Location: Systematic Entomology LaboratoryTitle: Redescription of Apolonia tigipioensis Torres and Braga, 1938 (TROMBIDIFORMES: LEEUWENHOEKIIDAE
|BASSINI-SILVA, R. - Non ARS Employee|
|JACINAVICIUS, F. - Non ARS Employee|
|WELBOURN, W. - Florida Department Of Agriculture And Consumer Services|
|Ochoa, Ronald - Ron|
|BARROS-BATTESTI, D. - Sao Paulo State University (UNESP)|
Submitted to: REDESCRIPTION OF Apolonia tigipioensis TORRES AND BRAGA, 1938 (TROMBIDIFORMES: LEEUWENHOEKIIDAE)
Publication Type: Peer Reviewed Journal
Publication Acceptance Date: 11/22/2018
Publication Date: 12/22/2018
Citation: Bassini-Silva, R., Jacinavicius, F.C., Welbourn, W.C., Ochoa, R., Barros-Battesti, D.M. 2018. Redescription of Apolonia tigipioensis Torres and Braga, 1938 (TROMBIDIFORMES: LEEUWENHOEKIIDAE. REDESCRIPTION OF Apolonia tigipioensis TORRES AND BRAGA, 1938 (TROMBIDIFORMES: LEEUWENHOEKIIDAE). 26(2):197-204.
Interpretive Summary: There are hundreds species of chiggers in the world and all are parasites that feed on vertebrates including birds. This is a report from Venezuela and northeastern Brazil of a known species of chigger in the genus Apolonia. This paper is an important redescription of the type. It will help to recognize the parasite state as chiggers are associated with birds and mammals. These results are important to public health officials, animal protection officers, extension workers, agriculture scientists, entomologists and farmers.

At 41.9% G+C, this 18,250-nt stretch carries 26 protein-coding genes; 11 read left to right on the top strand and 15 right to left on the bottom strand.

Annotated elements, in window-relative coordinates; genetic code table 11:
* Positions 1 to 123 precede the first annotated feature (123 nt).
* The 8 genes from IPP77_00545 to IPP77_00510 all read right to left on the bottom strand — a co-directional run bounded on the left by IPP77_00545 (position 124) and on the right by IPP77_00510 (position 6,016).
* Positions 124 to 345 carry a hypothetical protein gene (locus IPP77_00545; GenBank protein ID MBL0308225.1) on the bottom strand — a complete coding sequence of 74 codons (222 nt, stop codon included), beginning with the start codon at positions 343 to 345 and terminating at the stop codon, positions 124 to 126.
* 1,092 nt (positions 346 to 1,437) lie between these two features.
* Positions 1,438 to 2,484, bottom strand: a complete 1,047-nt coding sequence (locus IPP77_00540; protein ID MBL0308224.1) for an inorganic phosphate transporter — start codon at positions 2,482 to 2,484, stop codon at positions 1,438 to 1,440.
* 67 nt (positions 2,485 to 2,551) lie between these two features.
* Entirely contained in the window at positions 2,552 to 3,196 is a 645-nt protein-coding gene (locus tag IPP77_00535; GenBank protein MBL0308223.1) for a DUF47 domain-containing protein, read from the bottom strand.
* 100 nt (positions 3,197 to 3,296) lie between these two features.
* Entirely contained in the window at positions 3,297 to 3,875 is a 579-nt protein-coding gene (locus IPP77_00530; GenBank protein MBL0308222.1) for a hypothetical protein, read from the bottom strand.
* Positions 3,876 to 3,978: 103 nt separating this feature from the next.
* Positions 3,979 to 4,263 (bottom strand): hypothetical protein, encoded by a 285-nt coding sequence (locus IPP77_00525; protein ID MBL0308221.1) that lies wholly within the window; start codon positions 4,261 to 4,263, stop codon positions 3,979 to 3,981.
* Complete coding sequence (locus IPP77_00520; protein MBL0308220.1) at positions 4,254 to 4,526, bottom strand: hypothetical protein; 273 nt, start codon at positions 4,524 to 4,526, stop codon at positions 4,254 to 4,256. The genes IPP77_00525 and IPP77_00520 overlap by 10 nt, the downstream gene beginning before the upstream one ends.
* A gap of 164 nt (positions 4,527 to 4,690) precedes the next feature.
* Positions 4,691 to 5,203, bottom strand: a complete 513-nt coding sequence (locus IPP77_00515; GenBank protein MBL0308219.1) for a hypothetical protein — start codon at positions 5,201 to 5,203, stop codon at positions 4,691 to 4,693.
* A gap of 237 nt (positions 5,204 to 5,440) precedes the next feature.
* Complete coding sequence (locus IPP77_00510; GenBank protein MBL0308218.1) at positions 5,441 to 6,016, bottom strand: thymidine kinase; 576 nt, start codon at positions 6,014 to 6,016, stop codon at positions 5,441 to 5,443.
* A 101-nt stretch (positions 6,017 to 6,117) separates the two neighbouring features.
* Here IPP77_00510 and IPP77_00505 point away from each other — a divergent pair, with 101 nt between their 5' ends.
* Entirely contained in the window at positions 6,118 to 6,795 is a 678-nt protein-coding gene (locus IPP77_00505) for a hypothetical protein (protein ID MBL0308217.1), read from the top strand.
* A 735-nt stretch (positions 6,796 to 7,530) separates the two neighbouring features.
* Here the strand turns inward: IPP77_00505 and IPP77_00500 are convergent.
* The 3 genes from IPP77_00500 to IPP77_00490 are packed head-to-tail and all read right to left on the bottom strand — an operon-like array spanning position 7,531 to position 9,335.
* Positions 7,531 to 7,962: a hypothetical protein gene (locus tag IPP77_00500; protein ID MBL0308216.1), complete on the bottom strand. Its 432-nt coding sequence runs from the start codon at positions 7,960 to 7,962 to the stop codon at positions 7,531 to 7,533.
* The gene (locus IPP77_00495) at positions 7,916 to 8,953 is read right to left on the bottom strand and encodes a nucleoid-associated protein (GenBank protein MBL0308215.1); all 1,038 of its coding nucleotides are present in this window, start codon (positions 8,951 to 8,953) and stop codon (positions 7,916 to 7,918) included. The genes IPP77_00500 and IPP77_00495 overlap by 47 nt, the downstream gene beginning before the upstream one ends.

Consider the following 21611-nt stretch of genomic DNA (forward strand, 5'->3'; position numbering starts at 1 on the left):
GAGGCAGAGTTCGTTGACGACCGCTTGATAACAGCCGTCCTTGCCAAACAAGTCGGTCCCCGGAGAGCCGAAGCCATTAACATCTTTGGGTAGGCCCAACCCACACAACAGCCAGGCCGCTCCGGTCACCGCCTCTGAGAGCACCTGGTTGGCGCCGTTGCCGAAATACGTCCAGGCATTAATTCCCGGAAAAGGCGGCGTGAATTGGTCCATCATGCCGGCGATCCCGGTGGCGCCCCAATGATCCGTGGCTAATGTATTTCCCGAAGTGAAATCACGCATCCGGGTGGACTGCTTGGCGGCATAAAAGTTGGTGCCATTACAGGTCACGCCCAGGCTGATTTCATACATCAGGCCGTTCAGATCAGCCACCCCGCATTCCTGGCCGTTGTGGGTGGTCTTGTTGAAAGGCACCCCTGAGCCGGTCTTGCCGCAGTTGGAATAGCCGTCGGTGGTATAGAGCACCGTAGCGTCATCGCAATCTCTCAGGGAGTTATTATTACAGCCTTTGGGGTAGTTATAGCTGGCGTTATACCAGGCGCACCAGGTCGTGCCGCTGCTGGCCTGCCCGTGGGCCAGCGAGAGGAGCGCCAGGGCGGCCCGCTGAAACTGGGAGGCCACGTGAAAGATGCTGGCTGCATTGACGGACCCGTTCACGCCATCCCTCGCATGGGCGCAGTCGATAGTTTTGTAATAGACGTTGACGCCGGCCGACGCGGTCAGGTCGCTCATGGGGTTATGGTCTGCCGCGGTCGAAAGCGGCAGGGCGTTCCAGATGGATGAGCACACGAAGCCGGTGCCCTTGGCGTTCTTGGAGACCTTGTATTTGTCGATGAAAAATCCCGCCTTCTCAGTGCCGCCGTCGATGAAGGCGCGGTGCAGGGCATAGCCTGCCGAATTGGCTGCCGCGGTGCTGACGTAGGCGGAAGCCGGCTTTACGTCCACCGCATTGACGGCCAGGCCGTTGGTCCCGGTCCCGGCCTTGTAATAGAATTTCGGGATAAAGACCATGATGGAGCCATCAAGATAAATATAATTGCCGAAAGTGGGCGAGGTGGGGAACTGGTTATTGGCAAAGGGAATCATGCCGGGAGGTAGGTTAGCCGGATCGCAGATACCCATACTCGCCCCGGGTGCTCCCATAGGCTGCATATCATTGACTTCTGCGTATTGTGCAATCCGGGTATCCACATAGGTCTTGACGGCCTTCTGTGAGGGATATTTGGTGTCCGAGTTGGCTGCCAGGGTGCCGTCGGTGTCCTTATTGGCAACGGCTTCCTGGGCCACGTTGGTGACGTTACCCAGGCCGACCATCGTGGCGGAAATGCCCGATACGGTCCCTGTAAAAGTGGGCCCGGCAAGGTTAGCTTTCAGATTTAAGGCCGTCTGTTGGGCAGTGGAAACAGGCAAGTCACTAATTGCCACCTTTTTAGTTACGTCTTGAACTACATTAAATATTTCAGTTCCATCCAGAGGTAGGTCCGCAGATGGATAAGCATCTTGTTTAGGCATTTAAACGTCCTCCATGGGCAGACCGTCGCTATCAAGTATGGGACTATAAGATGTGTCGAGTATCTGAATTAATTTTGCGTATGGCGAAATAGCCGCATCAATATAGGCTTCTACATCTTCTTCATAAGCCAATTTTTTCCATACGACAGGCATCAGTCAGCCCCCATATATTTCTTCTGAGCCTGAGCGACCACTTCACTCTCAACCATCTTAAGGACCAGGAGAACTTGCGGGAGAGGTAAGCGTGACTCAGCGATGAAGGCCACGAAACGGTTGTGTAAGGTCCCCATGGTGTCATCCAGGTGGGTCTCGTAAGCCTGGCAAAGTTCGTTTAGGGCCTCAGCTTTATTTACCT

Technical Abstract: The genus Apolonia is only known from a single species, Apolonia tigipioensis Torres and Braga, occurring in Venezuela and northeastern Brazil. The larval stage is primarily a parasite of birds, but may parasitize mammals, including humans. This species can cause nodular lesions in birds. In the present study, we are redescribing the species A. tigipioensis based on syntypes deposited at the Acari Collection of the Instituto Butantan